category with duals (list of them)
dualizable object (what they have)
ribbon category, a.k.a. tortile category
monoidal dagger-category?
Generalizing the classical notion of monoid, one can define a monoid (or monoid object) in any monoidal category $(C,\otimes,I)$. Classical monoids are of course just monoids in Set with the cartesian product.
By the microcosm principle, in order to define monoid objects in $C$, $C$ itself must be a “categorified monoid” in some way. The natural requirement is that it be a monoidal category. In fact, it suffices if $C$ is a multicategory. Contrast this with a group object, which can only be defined in a cartesian monoidal category (or a cartesian multicategory).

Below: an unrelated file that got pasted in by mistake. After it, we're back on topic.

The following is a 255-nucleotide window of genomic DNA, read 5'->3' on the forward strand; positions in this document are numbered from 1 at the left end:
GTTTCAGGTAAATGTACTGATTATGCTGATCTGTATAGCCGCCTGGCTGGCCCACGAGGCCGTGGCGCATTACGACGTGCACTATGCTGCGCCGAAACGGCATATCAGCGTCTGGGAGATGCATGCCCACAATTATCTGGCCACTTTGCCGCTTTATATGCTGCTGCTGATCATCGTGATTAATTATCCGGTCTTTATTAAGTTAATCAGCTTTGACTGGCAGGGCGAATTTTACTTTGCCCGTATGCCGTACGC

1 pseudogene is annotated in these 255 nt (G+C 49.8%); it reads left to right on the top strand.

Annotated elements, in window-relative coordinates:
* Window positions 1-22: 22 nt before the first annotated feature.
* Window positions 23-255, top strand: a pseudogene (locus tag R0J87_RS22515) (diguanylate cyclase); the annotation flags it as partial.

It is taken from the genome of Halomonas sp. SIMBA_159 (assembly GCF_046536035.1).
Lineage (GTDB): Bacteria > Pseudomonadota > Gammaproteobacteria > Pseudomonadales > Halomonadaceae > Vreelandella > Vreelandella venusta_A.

Namely, a monoid in $C$ is an object $M$ equipped with a multiplication $\mu: M \otimes M \to M$ and a unit $\eta: I \to M$ satisfying the associative law:
and the left and right unit laws:
Here $\alpha$ is the associator in $C$, while $\lambda$ and $\rho$ are the left and right unitors.
The analogue of a monoid homomorphism, called a morphism of monoids, is a morphism, $\f: M \to M'$ between two monoid objects, satisfying the equations;
$f \circ \mu = \mu' \circ (f \otimes f)$
$f \circ \eta = \eta'$
corresponding to the commutative diagrams;
Just as the category of regular monoids is equivalent to the category of locally small (i.e. Set-enriched) categories with one object, the category of monoids in $C$ (with the obvious morphisms) is equivalent to the category of $C$-enriched categories with one object.
A monoid in a category of modules is an associative unital algebra. A monoid in a category of endofunctors where tensor product is defined by composition, is a monad.
Categorical properties of monoid objects in monoidal categories are spelled out in sections 1.2 and 1.3 of
A summary is in section 4.1 of
See also MO/180673.